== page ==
2. Both of my maternal grandparents immigrated from Lithuania so I feel a connection to this book already.

    I didn’t know you went to UVA. We’re Hokies around here. 🙂

    Posted 6.30.16 Reply
    • Sarah Dickinson wrote:

      I didn’t realize you were a Hokie! We have some Hokies in our family by marriage too…both my brothers wives are Hokies.

      Posted 7.4.16 Reply
  3. Naomi wrote:

    I generally don’t love reading about teens, but some books are worth it – and this sounds like one of them!

    Posted 6.30.16 Reply
    • Sarah Dickinson wrote:

      I find it really hard to find books that do teens well, but I love it when they get it right. This one gets it right, I think!

      Posted 7.4.16 Reply
  4. Carmen wrote:

    I sounds like great reading.

    Posted 6.30.16 Reply
  5. Tara wrote:

    So…I think I’m going to have to read this one, as well as Before the Fall! I’m so glad you enjoyed both of these and thank you for the recommendations! Perfect for summer reading, my favorite reading time of year.

    Posted 6.30.16 Reply
    • Sarah Dickinson wrote:

      I hope you get to it! Really loved Vera.

      Posted 7.4.16 Reply
  6. Beth wrote:

    Like you mentioned, I’ve seen practically every book blogger I know raving about this one. I tried the audio but couldn’t get into it so I’ll have to try the print version. This my first visit to your blog and I love the outline format for the review– really cool! Thanks 🙂

    Posted 6.30.16 Reply
    • Sarah Dickinson wrote:

      Thank you – I try to write my full reviews to you can easily scan them 🙂

      And fiction is generally always tough for me on audio..I have trouble concentrating. I’d try the print version…maybe get it from the library to see if it works for you before committing?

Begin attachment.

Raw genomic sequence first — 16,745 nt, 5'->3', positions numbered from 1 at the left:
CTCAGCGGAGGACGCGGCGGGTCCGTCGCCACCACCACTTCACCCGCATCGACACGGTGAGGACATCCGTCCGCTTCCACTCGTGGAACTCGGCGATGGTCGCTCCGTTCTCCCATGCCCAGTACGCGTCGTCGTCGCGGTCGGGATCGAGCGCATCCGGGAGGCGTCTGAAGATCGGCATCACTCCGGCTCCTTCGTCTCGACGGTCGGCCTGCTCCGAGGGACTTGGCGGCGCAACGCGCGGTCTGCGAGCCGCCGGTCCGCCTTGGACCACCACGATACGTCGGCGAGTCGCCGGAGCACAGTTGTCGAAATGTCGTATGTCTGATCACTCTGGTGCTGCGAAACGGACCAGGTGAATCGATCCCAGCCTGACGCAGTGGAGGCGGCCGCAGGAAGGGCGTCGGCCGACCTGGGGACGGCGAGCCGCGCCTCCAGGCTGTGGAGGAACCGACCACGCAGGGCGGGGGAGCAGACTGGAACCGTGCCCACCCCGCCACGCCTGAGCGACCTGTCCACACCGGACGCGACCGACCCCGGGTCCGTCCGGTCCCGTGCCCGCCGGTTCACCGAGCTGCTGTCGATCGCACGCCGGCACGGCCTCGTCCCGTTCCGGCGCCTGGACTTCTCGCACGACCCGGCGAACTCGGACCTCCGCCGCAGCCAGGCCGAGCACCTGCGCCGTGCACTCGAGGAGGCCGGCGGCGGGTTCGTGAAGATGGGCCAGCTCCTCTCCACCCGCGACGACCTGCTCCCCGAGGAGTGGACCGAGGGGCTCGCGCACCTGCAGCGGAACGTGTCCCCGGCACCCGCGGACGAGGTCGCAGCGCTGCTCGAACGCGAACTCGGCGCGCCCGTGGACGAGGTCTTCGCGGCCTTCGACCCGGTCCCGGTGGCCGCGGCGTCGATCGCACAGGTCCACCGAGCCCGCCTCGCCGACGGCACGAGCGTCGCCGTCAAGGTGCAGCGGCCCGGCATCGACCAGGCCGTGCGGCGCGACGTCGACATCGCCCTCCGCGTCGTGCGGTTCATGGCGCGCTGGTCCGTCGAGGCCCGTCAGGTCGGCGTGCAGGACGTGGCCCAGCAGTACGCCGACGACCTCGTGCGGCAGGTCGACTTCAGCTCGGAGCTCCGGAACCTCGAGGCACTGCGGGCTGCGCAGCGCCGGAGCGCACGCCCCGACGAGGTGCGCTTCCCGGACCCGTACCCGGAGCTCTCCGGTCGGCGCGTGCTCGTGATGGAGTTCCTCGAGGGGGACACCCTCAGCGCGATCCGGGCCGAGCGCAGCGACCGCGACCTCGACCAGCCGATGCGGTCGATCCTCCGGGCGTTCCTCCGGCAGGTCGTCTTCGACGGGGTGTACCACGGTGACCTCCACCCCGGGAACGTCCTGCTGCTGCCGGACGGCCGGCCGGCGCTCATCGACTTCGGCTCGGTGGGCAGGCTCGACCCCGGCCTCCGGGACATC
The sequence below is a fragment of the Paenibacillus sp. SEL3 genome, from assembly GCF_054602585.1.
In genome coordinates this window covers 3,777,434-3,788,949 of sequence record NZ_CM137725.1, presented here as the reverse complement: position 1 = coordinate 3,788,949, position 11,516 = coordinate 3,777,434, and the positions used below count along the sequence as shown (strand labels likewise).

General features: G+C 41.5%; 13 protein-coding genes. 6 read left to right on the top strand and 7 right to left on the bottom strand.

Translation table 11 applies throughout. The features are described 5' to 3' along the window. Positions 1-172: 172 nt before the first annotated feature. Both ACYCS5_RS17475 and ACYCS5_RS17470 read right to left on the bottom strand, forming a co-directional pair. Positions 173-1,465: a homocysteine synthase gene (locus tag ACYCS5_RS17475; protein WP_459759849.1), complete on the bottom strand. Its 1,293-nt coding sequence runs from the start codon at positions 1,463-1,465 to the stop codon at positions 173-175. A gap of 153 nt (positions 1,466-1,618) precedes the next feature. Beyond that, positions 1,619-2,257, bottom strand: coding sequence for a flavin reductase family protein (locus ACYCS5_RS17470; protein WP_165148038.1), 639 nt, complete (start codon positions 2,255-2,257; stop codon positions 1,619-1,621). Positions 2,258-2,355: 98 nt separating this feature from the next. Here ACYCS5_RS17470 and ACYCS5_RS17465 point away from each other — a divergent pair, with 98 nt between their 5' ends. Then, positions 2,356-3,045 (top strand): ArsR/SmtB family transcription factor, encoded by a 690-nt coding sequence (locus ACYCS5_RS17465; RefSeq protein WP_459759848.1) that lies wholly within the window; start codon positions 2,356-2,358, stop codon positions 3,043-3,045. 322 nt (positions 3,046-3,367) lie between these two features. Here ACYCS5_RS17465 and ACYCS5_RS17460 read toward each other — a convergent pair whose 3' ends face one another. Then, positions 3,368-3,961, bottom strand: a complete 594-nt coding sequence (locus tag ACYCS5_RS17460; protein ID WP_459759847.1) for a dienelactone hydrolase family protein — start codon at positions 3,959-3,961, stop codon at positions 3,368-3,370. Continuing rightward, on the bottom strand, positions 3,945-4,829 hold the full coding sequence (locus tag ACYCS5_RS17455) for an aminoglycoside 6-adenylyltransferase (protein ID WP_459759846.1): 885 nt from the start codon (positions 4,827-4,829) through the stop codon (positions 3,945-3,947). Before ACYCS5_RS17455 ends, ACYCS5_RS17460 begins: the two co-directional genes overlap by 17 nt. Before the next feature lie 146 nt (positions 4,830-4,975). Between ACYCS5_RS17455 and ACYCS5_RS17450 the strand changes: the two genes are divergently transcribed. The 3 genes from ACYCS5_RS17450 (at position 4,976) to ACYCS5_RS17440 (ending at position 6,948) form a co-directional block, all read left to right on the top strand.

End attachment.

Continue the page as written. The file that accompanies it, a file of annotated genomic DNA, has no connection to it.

Posted 7.4.16 Reply
  7. Catherine wrote:

    Glad you liked this one- and had time review it in the midst of so much activity!

    I’m with you on the family history stuff- for some it was really important, but it slowed things down for me. I also loved Fang’s e-mail to her father- trying so hard to be respectful but honest.

    Posted 6.30.16 Reply
    • Sarah Dickinson wrote:

      I loved that too! And Vera’s emails were some of the highlights of the book for me!

      Posted 7.4.16 Reply
  8. Julianne wrote:

    Yup, I have this book and it sounds like I should read it. Extra points bc I’m vaguely Lithuanian and have never read anything about Lithuania haha.

    Posted 7.5.16 Reply
    • Sarah Dickinson wrote:

      Seriously?!! You definitely should read it…I knew nothing about Lithuania going in and learned some interesting stuff. And love the “vaguely” = haha!

      Posted 7.7.16 Reply
  9. Amanda wrote:

    I loved this! I was really unsure how I’d feel about the book with the shifts in perspective but I appreciated her father’s portions so much. Vera was just perfectly done.

    Posted 7.8.16 Reply
    • Sarah Dickinson wrote:

      I did too – really loved her Dad and appreciated his perspective!

      Posted 7.11.16 Reply